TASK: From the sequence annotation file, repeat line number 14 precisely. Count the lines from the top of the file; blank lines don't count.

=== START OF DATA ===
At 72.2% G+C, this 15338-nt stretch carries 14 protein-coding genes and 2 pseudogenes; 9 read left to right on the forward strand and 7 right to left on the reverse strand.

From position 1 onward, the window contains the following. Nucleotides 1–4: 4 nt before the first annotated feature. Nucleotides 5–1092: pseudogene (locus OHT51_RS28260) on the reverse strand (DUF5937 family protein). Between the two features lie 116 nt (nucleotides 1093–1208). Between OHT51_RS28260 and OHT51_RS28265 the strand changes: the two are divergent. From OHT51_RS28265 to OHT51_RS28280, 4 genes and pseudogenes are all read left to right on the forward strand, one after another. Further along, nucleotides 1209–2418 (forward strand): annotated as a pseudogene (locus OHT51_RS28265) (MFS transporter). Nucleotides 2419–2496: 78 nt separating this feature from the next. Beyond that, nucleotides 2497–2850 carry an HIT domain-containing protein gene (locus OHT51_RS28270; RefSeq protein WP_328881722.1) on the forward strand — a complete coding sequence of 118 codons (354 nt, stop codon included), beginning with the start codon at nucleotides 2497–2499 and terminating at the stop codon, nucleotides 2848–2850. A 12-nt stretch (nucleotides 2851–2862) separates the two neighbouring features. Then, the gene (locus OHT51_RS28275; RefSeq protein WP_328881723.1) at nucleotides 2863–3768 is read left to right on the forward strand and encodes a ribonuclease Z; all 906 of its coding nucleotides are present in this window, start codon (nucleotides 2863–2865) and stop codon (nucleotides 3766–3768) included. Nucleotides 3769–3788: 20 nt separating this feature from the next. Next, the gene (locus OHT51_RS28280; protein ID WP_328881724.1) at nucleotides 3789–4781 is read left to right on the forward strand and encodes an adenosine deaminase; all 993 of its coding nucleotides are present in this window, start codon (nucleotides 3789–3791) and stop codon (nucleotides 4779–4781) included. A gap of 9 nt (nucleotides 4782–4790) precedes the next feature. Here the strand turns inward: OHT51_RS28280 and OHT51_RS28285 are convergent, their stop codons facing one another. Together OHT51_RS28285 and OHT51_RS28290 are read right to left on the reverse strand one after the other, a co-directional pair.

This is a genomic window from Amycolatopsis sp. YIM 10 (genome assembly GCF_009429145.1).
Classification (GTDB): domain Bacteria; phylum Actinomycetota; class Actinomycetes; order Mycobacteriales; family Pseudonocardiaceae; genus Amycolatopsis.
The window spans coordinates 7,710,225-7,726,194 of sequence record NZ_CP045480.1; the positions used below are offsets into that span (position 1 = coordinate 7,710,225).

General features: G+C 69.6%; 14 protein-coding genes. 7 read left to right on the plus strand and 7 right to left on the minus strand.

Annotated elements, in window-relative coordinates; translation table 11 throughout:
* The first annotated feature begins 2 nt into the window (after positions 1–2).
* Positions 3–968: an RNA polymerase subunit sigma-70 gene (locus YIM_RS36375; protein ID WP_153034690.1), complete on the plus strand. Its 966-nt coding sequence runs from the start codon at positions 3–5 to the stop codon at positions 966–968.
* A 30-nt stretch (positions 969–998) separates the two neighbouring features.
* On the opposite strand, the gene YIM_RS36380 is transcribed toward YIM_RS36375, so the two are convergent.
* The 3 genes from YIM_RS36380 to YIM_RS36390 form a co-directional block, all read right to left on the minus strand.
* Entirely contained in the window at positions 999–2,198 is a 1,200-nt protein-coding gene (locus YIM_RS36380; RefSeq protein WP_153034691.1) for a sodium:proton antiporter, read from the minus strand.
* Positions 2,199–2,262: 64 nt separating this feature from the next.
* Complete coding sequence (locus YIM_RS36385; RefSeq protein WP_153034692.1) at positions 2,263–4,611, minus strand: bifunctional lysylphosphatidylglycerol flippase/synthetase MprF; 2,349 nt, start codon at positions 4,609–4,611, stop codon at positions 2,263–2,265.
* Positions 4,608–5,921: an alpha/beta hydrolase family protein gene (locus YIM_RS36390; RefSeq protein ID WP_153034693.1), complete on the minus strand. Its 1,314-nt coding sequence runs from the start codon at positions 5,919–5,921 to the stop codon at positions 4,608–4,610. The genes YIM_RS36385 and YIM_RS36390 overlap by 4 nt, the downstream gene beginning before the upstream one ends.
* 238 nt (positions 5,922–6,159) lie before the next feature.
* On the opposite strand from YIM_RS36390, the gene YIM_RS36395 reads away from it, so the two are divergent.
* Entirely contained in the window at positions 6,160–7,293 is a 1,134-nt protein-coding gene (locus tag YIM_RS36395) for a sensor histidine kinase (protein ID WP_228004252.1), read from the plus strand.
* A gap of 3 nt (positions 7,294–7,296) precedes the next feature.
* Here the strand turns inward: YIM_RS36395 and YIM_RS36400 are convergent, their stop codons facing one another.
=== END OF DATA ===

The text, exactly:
* Positions 2,199–2,262: 64 nt separating this feature from the next.